Is your end-user experiencing a fluid leak? It might be a failing seal.
Seals are important to hydraulic components such as pumps and cylinders —they prevent fluid from leaking between parts. Hydraulic seals don’t last forever. Like all hydraulic parts, they will eventually fail and need replacement.
You can reduce damage to hydraulic seals if you keep in mind what typically causes failures and try to prevent damage. However, if you are facing a hydraulic seal failure, identifying the cause of the failure is the first step toward fixing the problem. Six top causes of hydraulic seal failure are:
Cause #1: High Temperatures Harden Seals
Hydraulic seals must be malleable to prevent leaks and contamination. Repeat exposure to high temperatures will harden the seal material. High temperatures are unavoidable. High fluid operating temperatures or high-speed heat generation from stroking operations can create a hazard as seal material becomes brittle. When seals harden, they crack and lose elasticity, leading to seal failure.
Cause #2: Dryness & Stress Cause Wear & Tear
Not enough lubrication or too high a load can wear on the face of a seal lip and cause serious damage.
Cause #3: Bad Installations Leave Scars & Dents
Improper installation can cause cuts or dents in the lip of the seal, which reduces hydraulic seal efficiency and allows foreign elements into the hydraulic fluid.
Cause #4: Pressure & Poor Materials Fracture Seals
When a seal comes under high backpressure, high-pressure spikes or is made of low-grade materials, the seal can fracture from burns, long cracks or parts of the seal breaking off.
Cause #5: Dirt Weakens Seals, Enters Hydraulic Systems
Dirt, mud, powder, small metal or stone chips and other tiny elements attach themselves to hydraulic parts, create dirty hydraulic seals and stop them from keeping contaminants out of the system.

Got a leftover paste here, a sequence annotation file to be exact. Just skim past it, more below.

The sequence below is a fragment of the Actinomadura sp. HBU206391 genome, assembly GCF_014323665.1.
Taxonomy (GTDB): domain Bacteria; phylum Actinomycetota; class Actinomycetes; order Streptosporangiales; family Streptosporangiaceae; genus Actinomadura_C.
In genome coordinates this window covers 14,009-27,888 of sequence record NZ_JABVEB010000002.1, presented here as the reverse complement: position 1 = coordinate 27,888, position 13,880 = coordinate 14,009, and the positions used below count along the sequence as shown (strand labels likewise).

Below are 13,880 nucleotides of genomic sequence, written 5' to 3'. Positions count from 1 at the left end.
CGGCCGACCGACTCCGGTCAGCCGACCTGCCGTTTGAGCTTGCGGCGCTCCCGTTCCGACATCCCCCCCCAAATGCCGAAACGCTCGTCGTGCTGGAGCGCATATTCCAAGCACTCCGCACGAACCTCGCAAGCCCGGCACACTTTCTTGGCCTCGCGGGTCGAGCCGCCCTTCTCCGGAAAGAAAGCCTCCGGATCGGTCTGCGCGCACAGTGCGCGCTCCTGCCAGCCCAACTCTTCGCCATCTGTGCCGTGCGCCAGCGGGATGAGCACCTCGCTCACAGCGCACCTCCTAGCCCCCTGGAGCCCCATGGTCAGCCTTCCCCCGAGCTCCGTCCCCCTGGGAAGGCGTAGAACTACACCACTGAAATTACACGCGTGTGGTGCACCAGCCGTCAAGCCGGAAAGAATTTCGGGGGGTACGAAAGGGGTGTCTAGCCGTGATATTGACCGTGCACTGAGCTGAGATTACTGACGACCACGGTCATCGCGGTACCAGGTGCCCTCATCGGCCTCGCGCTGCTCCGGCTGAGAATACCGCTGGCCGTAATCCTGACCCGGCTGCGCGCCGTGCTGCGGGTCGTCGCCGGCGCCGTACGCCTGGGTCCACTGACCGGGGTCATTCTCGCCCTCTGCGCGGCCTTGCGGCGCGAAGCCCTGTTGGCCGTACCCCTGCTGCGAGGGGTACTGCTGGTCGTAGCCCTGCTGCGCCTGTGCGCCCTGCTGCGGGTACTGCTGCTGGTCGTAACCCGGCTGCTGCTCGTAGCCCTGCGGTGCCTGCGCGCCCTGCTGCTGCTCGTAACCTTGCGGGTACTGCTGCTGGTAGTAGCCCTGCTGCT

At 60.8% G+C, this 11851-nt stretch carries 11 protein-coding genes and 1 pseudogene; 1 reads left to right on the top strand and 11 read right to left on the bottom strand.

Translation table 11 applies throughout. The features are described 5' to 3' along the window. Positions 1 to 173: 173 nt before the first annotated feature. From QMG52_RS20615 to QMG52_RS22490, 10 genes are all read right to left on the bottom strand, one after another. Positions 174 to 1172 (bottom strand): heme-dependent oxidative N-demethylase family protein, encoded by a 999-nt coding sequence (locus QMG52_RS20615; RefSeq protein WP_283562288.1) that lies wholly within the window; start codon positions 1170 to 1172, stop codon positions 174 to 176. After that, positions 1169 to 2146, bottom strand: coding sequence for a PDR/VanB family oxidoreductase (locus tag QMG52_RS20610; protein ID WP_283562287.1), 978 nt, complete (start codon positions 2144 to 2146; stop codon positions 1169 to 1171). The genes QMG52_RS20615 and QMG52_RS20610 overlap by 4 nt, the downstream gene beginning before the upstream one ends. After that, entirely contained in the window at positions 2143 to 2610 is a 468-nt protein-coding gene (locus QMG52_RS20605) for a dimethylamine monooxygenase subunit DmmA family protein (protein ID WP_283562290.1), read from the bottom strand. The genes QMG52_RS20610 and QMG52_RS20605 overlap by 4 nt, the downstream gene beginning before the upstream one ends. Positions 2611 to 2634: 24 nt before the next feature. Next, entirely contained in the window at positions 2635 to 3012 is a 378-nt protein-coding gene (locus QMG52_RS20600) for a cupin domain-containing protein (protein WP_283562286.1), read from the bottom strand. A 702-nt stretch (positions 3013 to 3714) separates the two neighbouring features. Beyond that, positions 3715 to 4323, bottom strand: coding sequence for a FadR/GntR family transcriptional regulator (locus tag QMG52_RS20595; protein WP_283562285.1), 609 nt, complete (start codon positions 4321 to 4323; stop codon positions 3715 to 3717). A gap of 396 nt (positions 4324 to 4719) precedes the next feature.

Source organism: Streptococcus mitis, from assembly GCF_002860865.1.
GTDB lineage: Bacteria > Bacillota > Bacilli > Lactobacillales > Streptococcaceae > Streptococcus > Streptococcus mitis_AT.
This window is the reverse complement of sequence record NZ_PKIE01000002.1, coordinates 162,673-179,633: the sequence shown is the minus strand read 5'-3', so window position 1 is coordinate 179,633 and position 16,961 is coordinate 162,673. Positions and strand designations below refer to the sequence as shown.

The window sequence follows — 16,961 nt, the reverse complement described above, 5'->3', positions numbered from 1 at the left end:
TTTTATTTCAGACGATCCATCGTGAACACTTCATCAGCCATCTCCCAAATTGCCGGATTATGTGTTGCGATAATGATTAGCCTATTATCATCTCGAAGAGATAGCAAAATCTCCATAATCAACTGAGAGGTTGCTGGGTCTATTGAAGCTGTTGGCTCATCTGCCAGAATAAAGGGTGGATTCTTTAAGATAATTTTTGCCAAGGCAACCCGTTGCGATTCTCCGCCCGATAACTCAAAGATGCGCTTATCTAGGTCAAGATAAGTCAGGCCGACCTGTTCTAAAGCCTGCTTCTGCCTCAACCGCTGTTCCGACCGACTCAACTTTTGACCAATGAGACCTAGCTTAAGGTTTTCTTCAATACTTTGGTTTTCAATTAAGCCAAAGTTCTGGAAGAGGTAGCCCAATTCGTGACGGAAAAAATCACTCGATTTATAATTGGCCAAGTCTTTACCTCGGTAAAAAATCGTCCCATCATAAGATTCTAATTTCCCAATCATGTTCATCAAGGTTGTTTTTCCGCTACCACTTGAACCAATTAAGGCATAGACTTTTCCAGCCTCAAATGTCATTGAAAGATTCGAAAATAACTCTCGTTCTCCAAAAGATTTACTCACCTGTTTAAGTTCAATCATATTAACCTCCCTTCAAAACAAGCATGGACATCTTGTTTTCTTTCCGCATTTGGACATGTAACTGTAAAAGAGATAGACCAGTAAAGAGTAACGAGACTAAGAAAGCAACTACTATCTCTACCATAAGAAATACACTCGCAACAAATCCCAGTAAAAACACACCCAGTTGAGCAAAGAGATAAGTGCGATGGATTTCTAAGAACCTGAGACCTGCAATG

Cause #6: Fluid/Seal Incompatibility
Due to the chemical composition of the material seals are made of, seals are only compatible with certain types of fluids. If the seals encounter fluids they are not compatible with, the seals will break down, swell, or lose their elasticity. Checking the fluid against the composition of the sealing materials using a fluid compatibility chart is the best way to prevent fluid/seal compatibility issues. Make sure any make-up fluid added to the hydraulic system is the same as the fluid already in the hydraulic system.
Seals protect hydraulic systems from heat, chemicals, stress and dirt that cause damage. Knowing the most common causes of seal damage and creating a prevention plan that includes inspections and preventive measures can help you avoid problems from seal failure.
Steve Downey is an Adjunct Fluid Power Instructor at Henry Ford Community College and Macomb Community College. He has worked in the Fluid Power Industry for 30 years in both Industrial and Mobile Hydraulics. Steve Holds 11 International Fluid Power Society certifications.